People need to be taught that biblical evangelism doesn’t just happen when we hand out a leaflet and go on our way. Nor has the gospel been taught just because we’ve extended an invite to a Sunday Service. Others need to understand that evangelism is more than being nice and sitting on committees. The Scriptures have to be opened and explained in a meaningful way. This is how the Ethiopian Eunuch came to understand and accept the truth in Acts 8. The socially aware need to know that the poor need Bible teachers more than they need debt counselling. The most popular and effective ministry we have in Niddrie is our Wednesday Night ‘No Frills’ study. We just sit down together for a couple of hours and work verse by verse through the Bible. The greatest need in Scotland’s schemes is for faithful Bible teachers.

#2 Evangelism is Persuading People

In Acts 17:2–4 we read:

“And Paul went in, as was his custom, and on three Sabbath days he reasoned with them from the Scriptures, explaining and proving that it was necessary for the Christ to suffer and to rise from the dead, and saying, “This Jesus, whom I proclaim to you, is the Christ.” And some of them were persuaded and joined Paul and Silas, as did a great many of the devout Greeks and not a few of the leading women.”

Of course, conversion is a work of God’s Spirit from start to finish, but Christians still need to know that evangelism is not just an event we invite our friend along to. Nor is it a spiritual drive by when we just spray Bible verses at people and hope that some hit home. People need to be persuaded. In our teaching we must be “prepared to give an answer to everyone who asks” (1 Pet. 3:15). My first effort at persuasion was in a church graveyard a couple of weeks after I had been saved. I was trying to persuade a friend of mine that life was fleeting and we needed to be serious about our souls. I didn’t know much past Jesus dying on the cross. I didn’t have any clever apologetics or insightful theological arguments. I just knew Christ was real and that something inside me had changed forever. I took her to the graveyard out of sheer frustration of my own inadequacy, shoved her in front of the nearest headstone, and told her that if she didn’t repent of her sins she would die, be buried and forgotten, then would burn in hell forever. She got on her knees in tears and we prayed together.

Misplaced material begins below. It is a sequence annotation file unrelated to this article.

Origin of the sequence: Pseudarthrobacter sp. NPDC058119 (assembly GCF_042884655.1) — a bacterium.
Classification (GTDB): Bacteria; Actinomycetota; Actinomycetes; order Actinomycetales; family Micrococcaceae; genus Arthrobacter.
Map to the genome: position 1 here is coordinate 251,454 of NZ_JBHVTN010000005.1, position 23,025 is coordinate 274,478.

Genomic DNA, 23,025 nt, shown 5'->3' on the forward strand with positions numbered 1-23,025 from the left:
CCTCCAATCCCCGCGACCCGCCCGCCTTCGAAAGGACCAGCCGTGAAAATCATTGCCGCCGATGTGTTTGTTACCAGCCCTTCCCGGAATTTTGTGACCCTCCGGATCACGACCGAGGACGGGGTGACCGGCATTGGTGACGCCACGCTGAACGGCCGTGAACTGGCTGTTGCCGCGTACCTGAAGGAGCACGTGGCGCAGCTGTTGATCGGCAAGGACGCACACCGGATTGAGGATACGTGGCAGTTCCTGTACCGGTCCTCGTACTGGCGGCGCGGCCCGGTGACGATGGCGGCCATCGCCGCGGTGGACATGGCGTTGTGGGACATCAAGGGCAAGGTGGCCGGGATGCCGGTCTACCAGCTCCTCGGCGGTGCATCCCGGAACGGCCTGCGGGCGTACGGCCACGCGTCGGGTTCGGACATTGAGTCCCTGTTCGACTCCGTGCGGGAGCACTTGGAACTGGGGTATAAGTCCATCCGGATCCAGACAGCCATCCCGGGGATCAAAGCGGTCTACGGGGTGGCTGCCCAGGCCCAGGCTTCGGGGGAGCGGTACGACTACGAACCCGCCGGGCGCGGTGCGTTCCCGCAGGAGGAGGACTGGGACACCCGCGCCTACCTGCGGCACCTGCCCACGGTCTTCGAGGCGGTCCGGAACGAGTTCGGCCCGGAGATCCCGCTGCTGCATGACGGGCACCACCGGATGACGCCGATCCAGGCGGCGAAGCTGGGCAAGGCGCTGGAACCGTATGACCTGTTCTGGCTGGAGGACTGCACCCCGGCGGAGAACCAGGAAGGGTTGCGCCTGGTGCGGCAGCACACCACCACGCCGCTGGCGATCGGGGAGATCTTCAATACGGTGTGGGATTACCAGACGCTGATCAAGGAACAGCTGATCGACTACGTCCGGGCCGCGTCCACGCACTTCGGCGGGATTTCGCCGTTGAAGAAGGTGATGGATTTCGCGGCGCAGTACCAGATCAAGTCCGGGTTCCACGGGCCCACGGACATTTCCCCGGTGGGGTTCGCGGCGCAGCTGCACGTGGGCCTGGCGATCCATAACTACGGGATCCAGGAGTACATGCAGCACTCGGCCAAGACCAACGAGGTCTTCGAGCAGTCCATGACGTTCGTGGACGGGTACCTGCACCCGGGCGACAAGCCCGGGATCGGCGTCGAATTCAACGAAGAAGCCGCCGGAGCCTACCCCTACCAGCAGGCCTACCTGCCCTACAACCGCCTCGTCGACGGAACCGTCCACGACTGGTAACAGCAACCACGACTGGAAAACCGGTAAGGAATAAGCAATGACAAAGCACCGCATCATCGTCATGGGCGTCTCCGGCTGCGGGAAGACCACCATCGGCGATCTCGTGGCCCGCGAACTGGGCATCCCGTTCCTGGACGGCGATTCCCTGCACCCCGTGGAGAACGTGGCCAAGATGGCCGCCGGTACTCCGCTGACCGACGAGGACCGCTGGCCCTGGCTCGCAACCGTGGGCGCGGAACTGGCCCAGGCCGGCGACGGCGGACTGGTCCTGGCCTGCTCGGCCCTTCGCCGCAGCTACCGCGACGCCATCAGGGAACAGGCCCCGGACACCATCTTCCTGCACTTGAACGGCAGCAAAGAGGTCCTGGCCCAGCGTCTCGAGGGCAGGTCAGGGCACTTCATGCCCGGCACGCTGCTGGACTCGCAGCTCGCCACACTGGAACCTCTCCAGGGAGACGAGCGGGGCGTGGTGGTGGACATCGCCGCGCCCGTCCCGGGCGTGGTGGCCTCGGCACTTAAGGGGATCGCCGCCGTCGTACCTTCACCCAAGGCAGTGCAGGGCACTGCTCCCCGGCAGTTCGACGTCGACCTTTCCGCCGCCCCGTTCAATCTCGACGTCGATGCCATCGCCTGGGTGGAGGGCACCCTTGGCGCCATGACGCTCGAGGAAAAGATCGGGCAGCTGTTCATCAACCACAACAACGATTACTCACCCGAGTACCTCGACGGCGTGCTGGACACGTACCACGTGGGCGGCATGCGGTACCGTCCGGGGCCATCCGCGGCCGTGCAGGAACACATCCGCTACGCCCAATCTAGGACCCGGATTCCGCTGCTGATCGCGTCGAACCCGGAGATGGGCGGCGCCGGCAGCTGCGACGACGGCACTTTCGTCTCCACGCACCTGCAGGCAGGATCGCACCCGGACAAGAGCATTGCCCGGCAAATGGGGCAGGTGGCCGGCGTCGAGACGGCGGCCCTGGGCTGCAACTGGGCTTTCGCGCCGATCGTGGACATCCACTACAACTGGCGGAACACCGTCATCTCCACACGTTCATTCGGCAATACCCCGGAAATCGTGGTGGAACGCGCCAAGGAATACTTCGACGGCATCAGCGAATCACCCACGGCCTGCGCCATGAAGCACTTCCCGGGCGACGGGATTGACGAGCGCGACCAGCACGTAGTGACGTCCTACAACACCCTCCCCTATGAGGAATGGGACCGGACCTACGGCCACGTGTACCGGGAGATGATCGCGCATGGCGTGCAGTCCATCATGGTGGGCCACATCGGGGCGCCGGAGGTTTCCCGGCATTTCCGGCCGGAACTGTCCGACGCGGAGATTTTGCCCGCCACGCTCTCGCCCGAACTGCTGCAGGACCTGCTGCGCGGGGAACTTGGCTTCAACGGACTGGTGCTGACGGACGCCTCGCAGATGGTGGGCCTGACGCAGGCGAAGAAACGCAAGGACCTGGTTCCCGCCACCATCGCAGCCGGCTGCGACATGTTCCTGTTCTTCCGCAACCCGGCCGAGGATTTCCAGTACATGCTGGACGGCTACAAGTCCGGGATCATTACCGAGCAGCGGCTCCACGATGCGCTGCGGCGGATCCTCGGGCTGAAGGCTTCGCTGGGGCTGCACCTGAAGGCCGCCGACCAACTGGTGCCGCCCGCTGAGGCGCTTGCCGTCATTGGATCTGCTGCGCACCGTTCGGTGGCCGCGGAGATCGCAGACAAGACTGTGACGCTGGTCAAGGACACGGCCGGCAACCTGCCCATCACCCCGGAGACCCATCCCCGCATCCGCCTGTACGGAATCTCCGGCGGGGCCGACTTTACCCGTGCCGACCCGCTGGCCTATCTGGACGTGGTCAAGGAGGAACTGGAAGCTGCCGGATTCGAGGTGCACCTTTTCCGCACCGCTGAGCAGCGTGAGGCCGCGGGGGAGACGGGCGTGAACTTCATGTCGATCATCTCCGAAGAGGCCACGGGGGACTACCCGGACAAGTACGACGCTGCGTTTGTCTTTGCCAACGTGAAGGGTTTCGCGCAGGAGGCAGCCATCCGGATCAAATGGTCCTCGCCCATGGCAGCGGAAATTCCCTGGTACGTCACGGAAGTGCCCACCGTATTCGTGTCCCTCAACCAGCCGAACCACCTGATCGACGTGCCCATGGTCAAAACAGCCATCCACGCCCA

I am glad to tell you that I have repented of that awful, but well-meaning, form of persuasion. We want to persuade, not manipulate people with fear or promises of good things. Fear in evangelism doesn’t work in the schemes. People’s lives are a misery anyway. Hope of a better life is what they want. That’s why the health and wealth guys do so well here. Persuasion assumes that dialogue is occurring. We must live and relate in such a way that people are forced to ask us about our faith. But we must be there if we hope to persuade. We cannot transform sinners. We can only teach and persuade them of the truths of the gospel as revealed in the Bible. The rest is down to prayer and the sovereign, electing grace of God’s Holy Spirit.

All of this teaching and persuasion must rest on the firm, doctrinal foundation of sovereign election. I know, right? Sovereign election and evangelism? With the poor? Tune in tomorrow to find out more.